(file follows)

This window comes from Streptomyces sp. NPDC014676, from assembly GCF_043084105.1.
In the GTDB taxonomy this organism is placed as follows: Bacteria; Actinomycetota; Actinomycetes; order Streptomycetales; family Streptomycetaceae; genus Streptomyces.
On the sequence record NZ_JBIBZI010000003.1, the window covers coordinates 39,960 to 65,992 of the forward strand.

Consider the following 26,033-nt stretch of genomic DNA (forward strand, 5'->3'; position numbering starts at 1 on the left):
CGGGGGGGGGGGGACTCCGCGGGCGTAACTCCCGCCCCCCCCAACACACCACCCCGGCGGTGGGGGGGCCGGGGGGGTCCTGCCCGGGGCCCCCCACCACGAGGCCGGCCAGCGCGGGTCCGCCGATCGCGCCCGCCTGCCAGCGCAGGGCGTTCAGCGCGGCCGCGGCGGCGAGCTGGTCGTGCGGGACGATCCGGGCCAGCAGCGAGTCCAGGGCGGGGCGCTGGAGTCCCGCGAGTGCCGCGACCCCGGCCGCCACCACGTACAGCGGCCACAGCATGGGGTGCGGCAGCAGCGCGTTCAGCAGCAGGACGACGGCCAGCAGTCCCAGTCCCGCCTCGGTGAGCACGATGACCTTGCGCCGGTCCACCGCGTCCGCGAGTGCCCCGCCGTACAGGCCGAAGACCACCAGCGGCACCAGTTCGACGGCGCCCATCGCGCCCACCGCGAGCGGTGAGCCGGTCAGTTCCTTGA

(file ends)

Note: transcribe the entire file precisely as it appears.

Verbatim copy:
This window comes from Streptomyces sp. NPDC014676, from assembly GCF_043084105.1.
In the GTDB taxonomy this organism is placed as follows: Bacteria; Actinomycetota; Actinomycetes; order Streptomycetales; family Streptomycetaceae; genus Streptomyces.
On the sequence record NZ_JBIBZI010000003.1, the window covers coordinates 39,960 to 65,992 of the forward strand.

Consider the following 26,033-nt stretch of genomic DNA (forward strand, 5'->3'; position numbering starts at 1 on the left):
CGGGGGGGGGGGGACTCCGCGGGCGTAACTCCCGCCCCCCCCAACACACCACCCCGGCGGTGGGGGGGCCGGGGGGGTCCTGCCCGGGGCCCCCCACCACGAGGCCGGCCAGCGCGGGTCCGCCGATCGCGCCCGCCTGCCAGCGCAGGGCGTTCAGCGCGGCCGCGGCGGCGAGCTGGTCGTGCGGGACGATCCGGGCCAGCAGCGAGTCCAGGGCGGGGCGCTGGAGTCCCGCGAGTGCCGCGACCCCGGCCGCCACCACGTACAGCGGCCACAGCATGGGGTGCGGCAGCAGCGCGTTCAGCAGCAGGACGACGGCCAGCAGTCCCAGTCCCGCCTCGGTGAGCACGATGACCTTGCGCCGGTCCACCGCGTCCGCGAGTGCCCCGCCGTACAGGCCGAAGACCACCAGCGGCACCAGTTCGACGGCGCCCATCGCGCCCACCGCGAGCGGTGAGCCGGTCAGTTCCTTGA